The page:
Duhaime's Law Dictionary


Motion to Strike Definition:

A motion put to the Court to strike a pleading or evidence of a witness.

Related Terms: Motion, Pleadings

A formal request to a trial judge by a party to disallow testimony which has already been given by a witness, to strike it as inadmissible evidence in the case.

A frequent example is evidence of alleged prior criminal conduct or conviction, or hearsay.

Where the motion to strike is accepted in a jury trial, the judge will instruct the jury to disregard what was said and objected to.

In regards to evidence, a motion to strike is also used to attack the entirety or certain parts of a proposed affidavit.

Is also used in civil litigation to refer to the application made to a court to strike a pleading such as a statement of claim or even a factum.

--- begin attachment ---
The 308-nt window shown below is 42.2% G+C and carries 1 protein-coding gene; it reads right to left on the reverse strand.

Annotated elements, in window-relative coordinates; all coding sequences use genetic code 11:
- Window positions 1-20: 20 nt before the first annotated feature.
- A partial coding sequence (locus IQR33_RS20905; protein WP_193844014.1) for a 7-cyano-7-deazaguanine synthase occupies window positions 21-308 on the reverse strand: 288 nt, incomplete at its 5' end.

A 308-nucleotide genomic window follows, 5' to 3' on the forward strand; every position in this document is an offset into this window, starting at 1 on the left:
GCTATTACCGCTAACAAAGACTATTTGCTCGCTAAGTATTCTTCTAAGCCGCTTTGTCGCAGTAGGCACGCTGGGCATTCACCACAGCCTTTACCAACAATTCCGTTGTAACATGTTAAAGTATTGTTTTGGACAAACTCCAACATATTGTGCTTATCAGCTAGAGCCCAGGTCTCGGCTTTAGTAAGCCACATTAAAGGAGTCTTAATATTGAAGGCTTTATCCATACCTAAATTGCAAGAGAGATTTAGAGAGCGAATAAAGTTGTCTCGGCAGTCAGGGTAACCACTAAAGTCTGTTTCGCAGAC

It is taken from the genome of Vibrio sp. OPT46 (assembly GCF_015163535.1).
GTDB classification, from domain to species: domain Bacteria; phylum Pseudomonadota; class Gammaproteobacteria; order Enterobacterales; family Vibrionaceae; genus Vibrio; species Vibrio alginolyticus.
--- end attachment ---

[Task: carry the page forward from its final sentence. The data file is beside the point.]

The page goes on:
In the United States, the Federal Rules of Civil Procedure, at Rule 12(a):

"Motion To Strike: The court may strike from a pleading an insufficient defense or any redundant, immaterial, impertinent, or scandalous matter."

Categories & Topics:


Always looking up definitions? Save time with our search provider (modern browsers only)

If you find an error or omission in Duhaime's Law Dictionary, or if you have suggestion for a legal term, we'd love to hear from you!